The contentiousness between the two major political parties was a fire fueled by a perceived lack of shared values. The Republican loss in 2020 upended this perception. Suddenly, both sides had common ground; they shared identical scars of trauma, of loss, bonding over acute emotional-political depression. Both parties understood that they would always have extensive embarrassment and narratives of betrayal in common. The phenomenon was well documented, taking place over seven easily identifiable stages:
Disappointment, acting as partisan common ground, changed the landscape of American politics considerably, its echo bounding down the corridors of all middle and late 2000s political races, quashing those few failed attempts by later autocrat-lite Presidential candidates⁸ together, holding tight to their bonds of failure, both liberals and conservatives alike, via RC, as The Great Crying decided that Americans had already been there, done that.
It was time to move on. This was the New American Dream.
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¹ This is, today, often overlooked, as political scholars tend to focus on Biden’s Presidential legacy alone, which includes (but is not limited to) a constitutional amendment that nullified the ability for a sitting President to avoid subpoenas, court orders, and arrest. It is often speculated that it was then-candidate Donald Trump Jr.’s promise to reverse this amendment if he were elected that ultimately tipped the 2028 Presidential election in Alexandria Ocasio-Cortez’s favour, where she earned her first of two terms, becoming the first woman to win the Presidency.
² The following Friday, former President Barack Obama said in a 60 Minutes interview that he and many other Americans were “troubled by the fact that other Republican officials, who clearly know better, are going along with this,” loathly signalling “one more step in delegitimizing not just the incoming Biden administration, but democracy generally.” A President that flouted governmental norms less often would, consequently, be less likely to court the erosion of democracy, generally speaking. In short, anyone was better than Trump.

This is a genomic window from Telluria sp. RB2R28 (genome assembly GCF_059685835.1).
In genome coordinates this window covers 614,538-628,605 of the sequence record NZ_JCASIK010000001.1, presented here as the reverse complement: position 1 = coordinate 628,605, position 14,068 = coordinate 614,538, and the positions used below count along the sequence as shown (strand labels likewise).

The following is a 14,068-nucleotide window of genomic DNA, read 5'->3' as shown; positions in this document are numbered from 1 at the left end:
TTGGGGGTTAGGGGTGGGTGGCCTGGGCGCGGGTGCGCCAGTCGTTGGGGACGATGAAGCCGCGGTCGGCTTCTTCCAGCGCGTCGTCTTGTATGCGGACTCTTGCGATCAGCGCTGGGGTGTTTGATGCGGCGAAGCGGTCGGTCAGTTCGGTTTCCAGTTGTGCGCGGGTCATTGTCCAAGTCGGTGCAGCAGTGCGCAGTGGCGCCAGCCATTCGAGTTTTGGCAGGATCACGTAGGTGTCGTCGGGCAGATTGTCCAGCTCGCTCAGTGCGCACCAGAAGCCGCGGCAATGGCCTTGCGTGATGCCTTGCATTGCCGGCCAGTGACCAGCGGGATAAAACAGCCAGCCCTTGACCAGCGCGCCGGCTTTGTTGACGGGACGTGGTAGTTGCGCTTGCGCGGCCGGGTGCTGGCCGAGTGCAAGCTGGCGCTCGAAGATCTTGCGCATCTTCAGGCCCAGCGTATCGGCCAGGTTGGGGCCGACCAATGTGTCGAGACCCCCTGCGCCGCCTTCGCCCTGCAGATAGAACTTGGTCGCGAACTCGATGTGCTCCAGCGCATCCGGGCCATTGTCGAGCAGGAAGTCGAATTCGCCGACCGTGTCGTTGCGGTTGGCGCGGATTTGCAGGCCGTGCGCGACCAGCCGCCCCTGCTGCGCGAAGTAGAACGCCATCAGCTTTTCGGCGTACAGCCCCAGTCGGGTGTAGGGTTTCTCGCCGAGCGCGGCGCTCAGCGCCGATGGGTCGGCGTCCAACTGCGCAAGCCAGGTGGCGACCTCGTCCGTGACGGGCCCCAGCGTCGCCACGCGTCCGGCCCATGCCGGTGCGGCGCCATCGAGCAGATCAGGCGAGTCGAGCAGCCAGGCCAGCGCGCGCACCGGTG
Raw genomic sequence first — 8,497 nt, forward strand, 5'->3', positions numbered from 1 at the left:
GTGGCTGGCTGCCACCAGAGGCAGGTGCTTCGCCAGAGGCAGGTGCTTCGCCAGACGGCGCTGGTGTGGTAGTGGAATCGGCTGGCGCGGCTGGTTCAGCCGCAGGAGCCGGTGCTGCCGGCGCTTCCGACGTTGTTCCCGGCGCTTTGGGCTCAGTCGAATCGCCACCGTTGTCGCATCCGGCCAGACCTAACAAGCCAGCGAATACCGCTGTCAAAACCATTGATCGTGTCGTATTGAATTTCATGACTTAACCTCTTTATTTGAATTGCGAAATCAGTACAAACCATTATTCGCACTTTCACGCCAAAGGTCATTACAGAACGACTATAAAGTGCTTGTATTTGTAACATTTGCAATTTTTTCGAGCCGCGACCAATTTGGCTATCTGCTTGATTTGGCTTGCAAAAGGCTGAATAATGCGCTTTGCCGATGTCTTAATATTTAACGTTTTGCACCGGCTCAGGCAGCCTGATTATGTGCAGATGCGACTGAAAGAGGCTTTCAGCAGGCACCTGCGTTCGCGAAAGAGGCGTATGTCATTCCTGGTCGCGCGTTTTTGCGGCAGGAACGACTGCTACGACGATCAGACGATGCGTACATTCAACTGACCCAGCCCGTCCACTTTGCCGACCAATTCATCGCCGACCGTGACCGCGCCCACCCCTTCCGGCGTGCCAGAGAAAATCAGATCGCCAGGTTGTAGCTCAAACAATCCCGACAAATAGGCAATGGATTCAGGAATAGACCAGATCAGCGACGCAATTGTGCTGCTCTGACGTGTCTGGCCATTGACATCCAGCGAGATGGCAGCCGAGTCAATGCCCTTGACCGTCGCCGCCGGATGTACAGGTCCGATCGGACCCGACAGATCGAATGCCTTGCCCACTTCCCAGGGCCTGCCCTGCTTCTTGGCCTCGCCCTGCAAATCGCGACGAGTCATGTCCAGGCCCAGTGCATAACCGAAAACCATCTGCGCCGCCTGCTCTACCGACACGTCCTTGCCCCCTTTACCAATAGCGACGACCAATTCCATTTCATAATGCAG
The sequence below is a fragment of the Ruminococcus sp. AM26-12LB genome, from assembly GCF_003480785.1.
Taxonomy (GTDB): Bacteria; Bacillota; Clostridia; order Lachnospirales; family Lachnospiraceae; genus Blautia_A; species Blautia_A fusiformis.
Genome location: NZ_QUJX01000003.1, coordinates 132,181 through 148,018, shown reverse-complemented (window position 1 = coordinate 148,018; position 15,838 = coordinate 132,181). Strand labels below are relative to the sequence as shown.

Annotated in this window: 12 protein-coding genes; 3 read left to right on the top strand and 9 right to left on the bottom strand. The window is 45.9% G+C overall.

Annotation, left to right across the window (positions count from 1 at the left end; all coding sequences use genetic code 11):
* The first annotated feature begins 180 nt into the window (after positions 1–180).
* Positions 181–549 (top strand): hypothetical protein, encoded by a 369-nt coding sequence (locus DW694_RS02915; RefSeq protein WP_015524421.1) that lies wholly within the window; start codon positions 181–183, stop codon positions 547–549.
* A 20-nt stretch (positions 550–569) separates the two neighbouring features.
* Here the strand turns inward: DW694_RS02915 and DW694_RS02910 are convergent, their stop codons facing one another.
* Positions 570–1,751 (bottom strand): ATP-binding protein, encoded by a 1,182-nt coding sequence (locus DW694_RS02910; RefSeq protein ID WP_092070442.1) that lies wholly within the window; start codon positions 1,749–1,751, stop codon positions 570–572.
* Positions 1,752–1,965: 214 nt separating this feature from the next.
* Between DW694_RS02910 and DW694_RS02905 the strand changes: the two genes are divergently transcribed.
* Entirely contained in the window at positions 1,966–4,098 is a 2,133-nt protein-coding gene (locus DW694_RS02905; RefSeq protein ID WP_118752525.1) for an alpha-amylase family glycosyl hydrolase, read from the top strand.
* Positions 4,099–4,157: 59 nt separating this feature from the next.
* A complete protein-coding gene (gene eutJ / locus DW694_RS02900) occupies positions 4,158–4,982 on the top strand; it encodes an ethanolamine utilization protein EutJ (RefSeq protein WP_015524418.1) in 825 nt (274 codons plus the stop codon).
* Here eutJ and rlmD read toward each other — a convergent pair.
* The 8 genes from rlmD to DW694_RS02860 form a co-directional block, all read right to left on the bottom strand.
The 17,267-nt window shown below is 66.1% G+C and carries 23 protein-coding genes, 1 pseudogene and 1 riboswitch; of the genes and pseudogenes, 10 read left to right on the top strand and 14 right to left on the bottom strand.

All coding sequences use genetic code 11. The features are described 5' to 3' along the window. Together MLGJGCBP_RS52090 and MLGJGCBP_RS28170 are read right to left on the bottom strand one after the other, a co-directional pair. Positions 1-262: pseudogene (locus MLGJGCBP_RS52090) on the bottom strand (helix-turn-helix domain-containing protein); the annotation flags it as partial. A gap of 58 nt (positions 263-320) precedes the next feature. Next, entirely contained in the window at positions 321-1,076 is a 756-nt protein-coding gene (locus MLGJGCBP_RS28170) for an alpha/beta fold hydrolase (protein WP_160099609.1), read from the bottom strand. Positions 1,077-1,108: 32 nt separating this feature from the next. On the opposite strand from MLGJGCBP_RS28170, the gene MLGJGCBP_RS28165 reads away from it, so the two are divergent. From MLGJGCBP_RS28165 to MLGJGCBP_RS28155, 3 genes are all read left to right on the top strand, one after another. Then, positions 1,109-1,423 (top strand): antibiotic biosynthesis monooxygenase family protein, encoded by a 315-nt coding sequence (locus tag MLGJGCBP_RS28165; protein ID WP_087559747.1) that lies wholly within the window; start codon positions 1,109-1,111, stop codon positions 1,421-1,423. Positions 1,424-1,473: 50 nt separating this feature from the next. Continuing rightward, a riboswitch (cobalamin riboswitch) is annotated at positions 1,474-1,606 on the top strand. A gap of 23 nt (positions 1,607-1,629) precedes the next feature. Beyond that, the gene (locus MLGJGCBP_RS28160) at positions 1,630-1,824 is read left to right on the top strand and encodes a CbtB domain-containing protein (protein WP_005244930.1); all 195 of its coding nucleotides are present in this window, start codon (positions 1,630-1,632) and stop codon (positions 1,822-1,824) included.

³ His voters were largely unaware of just how many lawsuits awaited their former President once he was ejected from office: numerous accusations of fraud, tax evasion, insider trading and rape resulted in a commuted life sentence, with Donald spending what little of his life remained, divorced, under house arrest at Mar-a-Lago. His body would not be discovered — found, bathrobe thoroughly soiled, in the middle of a hurricane — for some weeks after his expiration, as the smell was not discernable above the stench of rotting McDonald’s, bags upon bags having been left littered throughout the estate, due to the former President lacking the funds necessary to continue employing a Latinx maid.
⁴ Initially touched on, briefly, in “The Essay in Dark Times” (found in the 2018 collection The End of the End of the Earth), Franzen later expanded upon the topic throughout his scathing essay, “How National Unity Inconvenienced Drama.” Both texts focus, for the most part, on birds.
⁵ See the Rachel Cusk essay of the same name — published in the August 2027 issue of Vanity Fair — for a thorough dissection of the more intimate and familial side of the national political shift. Cusk, drawing upon her decades covering the countrywide emotional fallout incurred via the Brexit movement, has the unique emotional-political vocabulary needed to detail similarly messy political events such as The Great Crying.
⁶ In cases where the conservative(s)’ lightbulb was either halogen or fluorescent, the liberal(s) would take a moment, unscrew the bulb, and replace it with an energy efficient LED variant.
⁷ Specific intervals of time ranged widely, from a few minutes, to days or even weeks of passionate, wet, long awaited, sparsely interrupted Reconciliatory Cuddles.*
*Abbreviated in most scholarly articles as RC.
⁸ Famously, when Don Jr. attempted his Presidential run in ’28, he was held down and forcibly castrated by an enthusiastically bipartisan mob just outside of New York City’s Trump Tower.